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It was not all success, though. The egg casserole that I had made over the open fire before, did not adapt well to the fire I tried to keep going for the four or five hours of fishing. It burned on the bottom. And I didn’t do all the bacon on a stick. 🙂 I fried 2 pounds of bacon, fried hashbrowns, and made gravy and biscuits while the troop fished. I added the freshly baked WalMart muffins and fresh fruit.

I could see the father/daughter combos on the boat in the distance, and they shouted on their way in so I’d have everything ready. They sent a few pictures of their catches during their time on the water.

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They didn’t catch the BIG one, but they had a great time with lots of laughs. And how often to you get a guide whose wife bakes you homemade chocolate chip cookies? Ed, with E&C Striper, made every effort to accommodate this crew. Making memories.

And, I think they enjoyed coming in to a campfire breakfast with stories to tell…seeing Uranus.

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God’s handiwork…wonderful people, beautiful campsite, spectacular sunsets. What could be better?

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Organizing in Your RV or Camping Trailer

I am always on the hunt for organizational ideas for our camping trailer. My latest find… total cost = $4 + tax. Yep, for the price of a gourmet coffee, you can save yourself  a bit of precious space, time, and effort. Here are the four items I purchased at the Dollar Tree for a buck apiece.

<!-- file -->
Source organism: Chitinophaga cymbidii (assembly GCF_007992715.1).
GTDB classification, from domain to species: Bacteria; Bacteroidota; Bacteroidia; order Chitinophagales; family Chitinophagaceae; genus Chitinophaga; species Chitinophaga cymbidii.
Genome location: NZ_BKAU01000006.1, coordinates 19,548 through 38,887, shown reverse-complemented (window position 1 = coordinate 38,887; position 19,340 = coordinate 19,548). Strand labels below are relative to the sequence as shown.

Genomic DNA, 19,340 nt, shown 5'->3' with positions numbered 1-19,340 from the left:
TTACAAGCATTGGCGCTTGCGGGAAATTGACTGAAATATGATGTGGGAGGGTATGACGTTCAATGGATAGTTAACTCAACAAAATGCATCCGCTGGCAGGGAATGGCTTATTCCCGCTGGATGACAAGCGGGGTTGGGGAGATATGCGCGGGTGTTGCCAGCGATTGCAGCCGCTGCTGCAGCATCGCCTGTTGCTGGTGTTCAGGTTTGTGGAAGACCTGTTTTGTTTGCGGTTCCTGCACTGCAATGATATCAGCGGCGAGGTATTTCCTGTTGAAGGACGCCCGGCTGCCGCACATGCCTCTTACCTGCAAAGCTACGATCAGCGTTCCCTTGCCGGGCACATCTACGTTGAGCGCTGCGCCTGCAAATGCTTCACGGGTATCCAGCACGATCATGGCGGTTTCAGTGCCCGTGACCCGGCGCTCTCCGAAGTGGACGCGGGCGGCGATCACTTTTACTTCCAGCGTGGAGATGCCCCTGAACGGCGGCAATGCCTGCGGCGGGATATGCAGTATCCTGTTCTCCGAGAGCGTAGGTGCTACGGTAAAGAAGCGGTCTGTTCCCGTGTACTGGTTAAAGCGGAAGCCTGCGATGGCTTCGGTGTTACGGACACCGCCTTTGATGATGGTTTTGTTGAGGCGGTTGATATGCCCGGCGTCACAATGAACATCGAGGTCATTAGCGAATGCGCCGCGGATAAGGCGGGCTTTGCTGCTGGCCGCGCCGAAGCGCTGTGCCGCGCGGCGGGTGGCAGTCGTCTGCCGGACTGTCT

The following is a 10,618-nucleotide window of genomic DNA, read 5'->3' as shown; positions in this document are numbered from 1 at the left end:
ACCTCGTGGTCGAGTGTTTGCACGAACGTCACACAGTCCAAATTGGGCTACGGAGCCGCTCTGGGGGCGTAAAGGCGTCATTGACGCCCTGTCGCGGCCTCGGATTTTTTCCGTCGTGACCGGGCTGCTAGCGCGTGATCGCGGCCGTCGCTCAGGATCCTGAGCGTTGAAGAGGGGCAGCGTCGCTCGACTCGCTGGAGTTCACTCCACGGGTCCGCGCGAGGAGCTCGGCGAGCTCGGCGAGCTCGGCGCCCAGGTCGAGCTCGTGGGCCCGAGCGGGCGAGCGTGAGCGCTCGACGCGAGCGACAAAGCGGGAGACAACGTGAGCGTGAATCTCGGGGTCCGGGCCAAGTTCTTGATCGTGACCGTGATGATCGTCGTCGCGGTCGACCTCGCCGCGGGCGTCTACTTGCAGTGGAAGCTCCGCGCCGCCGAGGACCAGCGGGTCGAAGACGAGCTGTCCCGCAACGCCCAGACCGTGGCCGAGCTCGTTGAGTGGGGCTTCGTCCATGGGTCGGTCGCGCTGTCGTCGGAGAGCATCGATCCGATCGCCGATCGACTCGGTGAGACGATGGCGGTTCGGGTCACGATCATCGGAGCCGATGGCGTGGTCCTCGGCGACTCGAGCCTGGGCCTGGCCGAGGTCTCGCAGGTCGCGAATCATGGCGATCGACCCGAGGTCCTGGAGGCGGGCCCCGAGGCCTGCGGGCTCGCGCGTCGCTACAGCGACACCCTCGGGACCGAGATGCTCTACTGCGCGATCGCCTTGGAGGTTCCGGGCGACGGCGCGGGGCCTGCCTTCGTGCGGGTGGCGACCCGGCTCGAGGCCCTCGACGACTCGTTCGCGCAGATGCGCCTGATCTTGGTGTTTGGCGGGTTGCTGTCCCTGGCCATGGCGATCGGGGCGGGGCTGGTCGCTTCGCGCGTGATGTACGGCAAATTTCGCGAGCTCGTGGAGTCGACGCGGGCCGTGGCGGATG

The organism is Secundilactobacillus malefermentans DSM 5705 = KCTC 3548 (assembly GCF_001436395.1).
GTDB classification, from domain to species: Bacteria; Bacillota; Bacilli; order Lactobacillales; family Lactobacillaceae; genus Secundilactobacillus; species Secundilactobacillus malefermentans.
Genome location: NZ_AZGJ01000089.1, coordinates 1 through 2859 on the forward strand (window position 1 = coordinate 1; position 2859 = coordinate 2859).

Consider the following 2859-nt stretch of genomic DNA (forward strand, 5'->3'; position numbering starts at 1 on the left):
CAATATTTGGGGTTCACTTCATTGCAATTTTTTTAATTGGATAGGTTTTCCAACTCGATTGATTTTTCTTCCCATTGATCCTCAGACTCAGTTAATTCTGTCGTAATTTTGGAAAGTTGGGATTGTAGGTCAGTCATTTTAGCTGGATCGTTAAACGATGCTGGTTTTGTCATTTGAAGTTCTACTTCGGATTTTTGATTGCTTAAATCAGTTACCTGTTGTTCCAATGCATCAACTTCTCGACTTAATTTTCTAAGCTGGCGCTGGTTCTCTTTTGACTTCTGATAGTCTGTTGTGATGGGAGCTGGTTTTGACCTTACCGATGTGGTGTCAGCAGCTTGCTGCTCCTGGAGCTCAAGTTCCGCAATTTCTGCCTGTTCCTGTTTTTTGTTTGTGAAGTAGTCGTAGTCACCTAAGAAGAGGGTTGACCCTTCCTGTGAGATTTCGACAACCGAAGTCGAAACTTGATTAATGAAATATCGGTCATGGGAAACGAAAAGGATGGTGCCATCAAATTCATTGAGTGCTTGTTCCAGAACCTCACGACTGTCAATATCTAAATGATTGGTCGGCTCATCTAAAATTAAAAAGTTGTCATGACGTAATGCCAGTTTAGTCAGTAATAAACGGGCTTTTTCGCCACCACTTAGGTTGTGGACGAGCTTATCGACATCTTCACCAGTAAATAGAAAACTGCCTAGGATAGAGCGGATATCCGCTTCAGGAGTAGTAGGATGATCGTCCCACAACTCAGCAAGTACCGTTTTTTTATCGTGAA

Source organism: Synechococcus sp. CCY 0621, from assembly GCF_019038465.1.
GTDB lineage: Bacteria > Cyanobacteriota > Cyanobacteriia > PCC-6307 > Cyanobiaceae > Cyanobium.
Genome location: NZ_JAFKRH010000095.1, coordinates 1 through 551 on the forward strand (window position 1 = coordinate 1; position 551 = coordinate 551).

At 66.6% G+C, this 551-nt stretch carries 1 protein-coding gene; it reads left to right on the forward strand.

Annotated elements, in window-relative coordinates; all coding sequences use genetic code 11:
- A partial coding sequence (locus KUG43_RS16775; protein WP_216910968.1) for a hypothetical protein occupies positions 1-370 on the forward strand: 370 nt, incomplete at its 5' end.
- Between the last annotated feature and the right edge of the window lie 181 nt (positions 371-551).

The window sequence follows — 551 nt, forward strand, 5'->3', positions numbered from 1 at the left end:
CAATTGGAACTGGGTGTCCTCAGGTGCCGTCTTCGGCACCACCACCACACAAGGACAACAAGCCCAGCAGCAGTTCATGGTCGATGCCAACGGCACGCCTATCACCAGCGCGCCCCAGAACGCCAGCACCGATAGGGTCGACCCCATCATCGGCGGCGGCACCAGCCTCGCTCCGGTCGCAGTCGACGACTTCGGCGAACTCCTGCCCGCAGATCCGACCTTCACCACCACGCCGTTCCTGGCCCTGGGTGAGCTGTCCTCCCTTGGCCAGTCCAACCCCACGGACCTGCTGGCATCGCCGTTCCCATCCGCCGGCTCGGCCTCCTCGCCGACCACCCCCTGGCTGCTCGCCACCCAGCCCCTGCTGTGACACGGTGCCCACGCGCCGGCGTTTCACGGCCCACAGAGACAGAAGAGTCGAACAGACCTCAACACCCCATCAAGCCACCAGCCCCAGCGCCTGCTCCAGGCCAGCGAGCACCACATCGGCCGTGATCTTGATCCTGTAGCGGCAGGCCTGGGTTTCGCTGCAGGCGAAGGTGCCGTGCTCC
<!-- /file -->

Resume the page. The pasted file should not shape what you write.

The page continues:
1. Drying Mat

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This works better for me than a plastic rack. It takes up very little space on a counter or a sink shelf, dries quickly, and can be folded and put away in the linen cabinet or drawer. Honestly, I don’t use my stove inside the camper much because we like to cook outside, so I usually just place this on the stove burners. The vented shelf over the burners helps it dry even quicker.

2. A lightweight plastic coated hanger shelf

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This comes with small screws, but is so lightweight that it could be hung with industrial strength velcro strips, depending upon what you are hanging on it. Hung by the door, it is great for keys, note pads, jewelry, pocket sized flashlights, and any other things you want to grab as you go out.

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In the kitchen, it can hold utensils behind the stove, pot holders, tea towels and dish cloths.

Bathroom towels, damp socks, and other items from the bath and bedroom can be hung up, as well.

3. Mesh Laundry Basket

Look at this! It just pops right up.

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It starts out flat, and returns to the flat position when you are finished. The amount of space it takes up is completely minimal. I just spray it off with Lysol and store it in the linen cabinet with the towels and sheets; so much better than the black plastic trash bag that would begin to smell after a few days. The mesh allows things to continue to dry thoroughly and breathe. It has ribbon handles and is not the sturdiest piece of equipment you will find, but it will last an entire camping season for us.

4.Aluminum pans with lids.